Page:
upSUMMARY

Joseph von Rathgeb has received Linnaeus’s letter dated 16 March 1749 o.s., 27 March 1749 n.s. He will send a box to the Royal Swedish Society of Sciences at Uppsala containing Antonio Vallisnieri’s Opere fisico-mediche, III, Nicola Gualtieri’s Index testarum conchyliorum and De Bononiensi scientiarum et artium instituto atque academia commentarii, I-IV. The books are to be kept in the Library of the Society as a token of Rathgeb’s gratitude for having been elected a member. He also enclosed two maps of the diocese of Padua.

Rathgeb awaits some Culices ficarii from Syracuse.

Rathgeb believes that a female can produce a fruit, when a male is absent. It is likely that fruits born without a male are subventaneous eggs as Linnaeus says. Already Rudolf Jacob Camerarius asserted in his De sexu plantarum epistola that the copula of plants is similar to that of animals.

Also René-Antoine Ferchault de Réaumur deals with a problem of fecundication in his Mémoires pour servir à l’histoire des insectes, III, regarding insects called “Pucerons” in French: when both the winged and the non-winged ones are females, it is not possible to tell which is fecundating with which. Charles Bonnet could not solve such problems either, which he confesses in The Philosophical transactions of the Royal Society of London, 471, pp. 456 seqq.

Most of the seeds that Linnaeus had sent Rathgeb have now grown into plants, among them Axyris and Ceratocarpus. Regarding Linaria Scoparia, Rathgeb cannot say which are male flowers.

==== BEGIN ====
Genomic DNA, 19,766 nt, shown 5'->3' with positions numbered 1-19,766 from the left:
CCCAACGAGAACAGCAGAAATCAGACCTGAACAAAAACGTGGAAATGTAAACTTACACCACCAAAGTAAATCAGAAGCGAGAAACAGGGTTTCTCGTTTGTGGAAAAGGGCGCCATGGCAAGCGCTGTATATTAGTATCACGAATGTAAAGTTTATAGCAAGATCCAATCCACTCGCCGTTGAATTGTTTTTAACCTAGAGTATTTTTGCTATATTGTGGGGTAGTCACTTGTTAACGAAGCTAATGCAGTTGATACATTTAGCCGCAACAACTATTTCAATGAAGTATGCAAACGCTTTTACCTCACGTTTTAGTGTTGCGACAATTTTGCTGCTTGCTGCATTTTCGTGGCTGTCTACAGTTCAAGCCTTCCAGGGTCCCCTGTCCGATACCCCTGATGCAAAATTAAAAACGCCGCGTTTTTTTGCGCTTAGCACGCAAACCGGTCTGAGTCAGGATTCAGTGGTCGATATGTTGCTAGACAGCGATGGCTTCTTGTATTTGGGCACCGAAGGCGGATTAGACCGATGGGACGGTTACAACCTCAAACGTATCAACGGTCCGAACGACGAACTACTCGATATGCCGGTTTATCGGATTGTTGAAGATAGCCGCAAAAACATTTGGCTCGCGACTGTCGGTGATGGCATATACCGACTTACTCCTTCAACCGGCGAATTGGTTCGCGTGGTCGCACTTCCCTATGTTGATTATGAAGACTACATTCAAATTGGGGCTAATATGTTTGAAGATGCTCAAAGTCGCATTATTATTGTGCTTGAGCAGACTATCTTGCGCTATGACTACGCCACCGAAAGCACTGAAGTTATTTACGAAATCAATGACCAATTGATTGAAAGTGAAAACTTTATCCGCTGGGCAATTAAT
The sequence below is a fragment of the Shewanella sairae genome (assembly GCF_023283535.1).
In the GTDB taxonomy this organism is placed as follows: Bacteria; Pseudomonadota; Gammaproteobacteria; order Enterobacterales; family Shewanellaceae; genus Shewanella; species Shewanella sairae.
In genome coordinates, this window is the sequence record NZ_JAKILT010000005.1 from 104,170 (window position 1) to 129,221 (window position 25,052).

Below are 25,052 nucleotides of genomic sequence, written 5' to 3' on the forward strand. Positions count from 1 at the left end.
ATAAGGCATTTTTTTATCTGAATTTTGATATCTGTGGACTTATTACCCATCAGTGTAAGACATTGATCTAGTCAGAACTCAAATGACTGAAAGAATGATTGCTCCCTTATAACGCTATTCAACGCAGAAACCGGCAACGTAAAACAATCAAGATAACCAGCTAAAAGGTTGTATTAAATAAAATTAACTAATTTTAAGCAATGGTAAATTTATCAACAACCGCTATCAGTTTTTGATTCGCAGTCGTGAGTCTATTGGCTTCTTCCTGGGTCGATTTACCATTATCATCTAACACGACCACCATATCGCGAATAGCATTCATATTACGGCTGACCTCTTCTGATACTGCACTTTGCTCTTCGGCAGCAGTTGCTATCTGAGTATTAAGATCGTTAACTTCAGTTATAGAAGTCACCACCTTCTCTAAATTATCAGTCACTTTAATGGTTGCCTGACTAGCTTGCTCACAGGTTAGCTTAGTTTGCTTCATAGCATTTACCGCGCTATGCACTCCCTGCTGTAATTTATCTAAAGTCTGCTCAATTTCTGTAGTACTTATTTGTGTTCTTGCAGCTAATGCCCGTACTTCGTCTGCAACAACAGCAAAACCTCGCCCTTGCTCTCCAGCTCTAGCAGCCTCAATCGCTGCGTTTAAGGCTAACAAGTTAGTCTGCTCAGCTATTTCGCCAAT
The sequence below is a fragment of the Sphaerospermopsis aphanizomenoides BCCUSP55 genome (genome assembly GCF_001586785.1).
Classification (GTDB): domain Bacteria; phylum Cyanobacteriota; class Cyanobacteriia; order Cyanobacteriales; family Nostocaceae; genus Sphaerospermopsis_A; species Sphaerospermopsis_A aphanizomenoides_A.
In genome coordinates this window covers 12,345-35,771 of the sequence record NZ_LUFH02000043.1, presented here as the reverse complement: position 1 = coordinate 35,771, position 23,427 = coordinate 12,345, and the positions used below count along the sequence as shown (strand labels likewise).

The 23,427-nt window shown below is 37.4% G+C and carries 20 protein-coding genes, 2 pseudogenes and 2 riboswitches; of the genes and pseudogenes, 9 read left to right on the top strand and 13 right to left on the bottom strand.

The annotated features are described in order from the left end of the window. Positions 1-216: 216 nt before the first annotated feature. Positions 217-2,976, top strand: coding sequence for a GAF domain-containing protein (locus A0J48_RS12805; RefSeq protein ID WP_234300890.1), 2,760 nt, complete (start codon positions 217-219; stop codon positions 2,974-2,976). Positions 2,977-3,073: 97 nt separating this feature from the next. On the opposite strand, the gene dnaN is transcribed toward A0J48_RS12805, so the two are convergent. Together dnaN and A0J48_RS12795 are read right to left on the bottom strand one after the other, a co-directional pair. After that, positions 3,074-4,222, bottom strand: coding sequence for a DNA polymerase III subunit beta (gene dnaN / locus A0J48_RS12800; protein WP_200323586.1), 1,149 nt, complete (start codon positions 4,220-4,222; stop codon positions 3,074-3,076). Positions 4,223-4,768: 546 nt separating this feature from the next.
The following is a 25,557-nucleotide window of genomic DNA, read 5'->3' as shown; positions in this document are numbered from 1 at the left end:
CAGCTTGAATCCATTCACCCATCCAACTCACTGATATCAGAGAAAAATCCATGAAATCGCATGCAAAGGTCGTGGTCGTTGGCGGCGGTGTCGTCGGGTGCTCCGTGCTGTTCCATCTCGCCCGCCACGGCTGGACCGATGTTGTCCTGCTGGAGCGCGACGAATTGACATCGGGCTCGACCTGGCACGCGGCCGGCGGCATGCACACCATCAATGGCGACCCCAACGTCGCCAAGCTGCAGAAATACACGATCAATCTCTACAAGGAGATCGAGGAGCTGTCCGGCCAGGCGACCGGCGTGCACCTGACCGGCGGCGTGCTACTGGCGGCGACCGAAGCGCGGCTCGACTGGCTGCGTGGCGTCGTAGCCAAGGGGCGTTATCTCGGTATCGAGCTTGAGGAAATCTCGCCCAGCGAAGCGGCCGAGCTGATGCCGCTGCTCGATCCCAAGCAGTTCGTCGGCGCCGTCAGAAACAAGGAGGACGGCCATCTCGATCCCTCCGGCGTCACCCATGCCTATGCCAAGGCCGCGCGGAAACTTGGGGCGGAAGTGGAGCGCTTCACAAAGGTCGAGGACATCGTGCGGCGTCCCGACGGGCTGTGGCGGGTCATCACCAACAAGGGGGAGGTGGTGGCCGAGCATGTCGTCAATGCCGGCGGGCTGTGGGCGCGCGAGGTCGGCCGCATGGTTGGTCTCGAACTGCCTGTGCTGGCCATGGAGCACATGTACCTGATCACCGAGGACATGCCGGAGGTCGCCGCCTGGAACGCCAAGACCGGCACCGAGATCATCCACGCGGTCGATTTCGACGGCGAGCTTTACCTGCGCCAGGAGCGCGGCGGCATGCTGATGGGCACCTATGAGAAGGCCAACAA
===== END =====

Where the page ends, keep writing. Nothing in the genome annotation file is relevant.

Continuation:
Rathgeb hopes to receive a penduline bird from Bologna.

Linnaeus can read in De Bononiensi scientiarum et artium instituto atque academia commentarii about the insect found on a tendril of a vine.

Rathgeb complains that Linnaeus has not answered his questions about Tribulus aquaticus.

Rathgeb explains that it is natural that Albrecht von Haller made many mistakes in Enumeratio methodica stirpium Helvetiae indigenarum, since he devotes himself to so many different things. Rathgeb has heard that Haller made hundreds of errors in his notes to Herman Boerhaaves’s Praelectiones academicae.

Rathgeb is grateful for Linnaeus’s dissertation De Taenia. He would also like to have Linnaeus’s dissertation on Polygala, if it has been published.

Rathgeb hopes that Linnaeus will return safely from Scania.

P.S. Rathgeb asks for a proper diploma showing that he is a member of the Royal Swedish Society of Sciences at Uppsala.

upMANUSCRIPTS

a. original (LS, XII, 143-144). [1] [2] [3]

upTEXTUAL NOTES

a.
[added by Rathgeb]

upEXPLANATORY NOTES

1.
Linnaeus’s letter to Joseph von Rathgeb, 16 March 1749 o.s., 27 March 1749 n.s., has not come down to us.
2.
The Royal Swedish Society of Sciences was founded at Uppsala in 1727.
3.
4.
5.
6.
See Rathgeb to Linnaeus, 19 March 1749 n.s.Letter L1022.
7.
8.
Miscellanea curiosa sive ephemeridum medico-physica Germanicarum [...] decuriae (1670). See Schmid & Freund, “Linné und Academia naturae curiosorum”Schmid, Günther & H. Freund
“Linné und Academia Naturae
Curiosorum”, SLÅ 13 (1930),
124-152.
.
9.
Sc. “plant lice”.
This bird is probably a Penduline Tit.
Linnaeus wrote no dissertation on Polygala. However, Rathgeb means Linnaeus’s Radix SenegaLinnaeus, Carl Radix
Senega
, diss., resp. J. Kiernander
ad (Stockholm 1749).
, where Polygala is dealt with.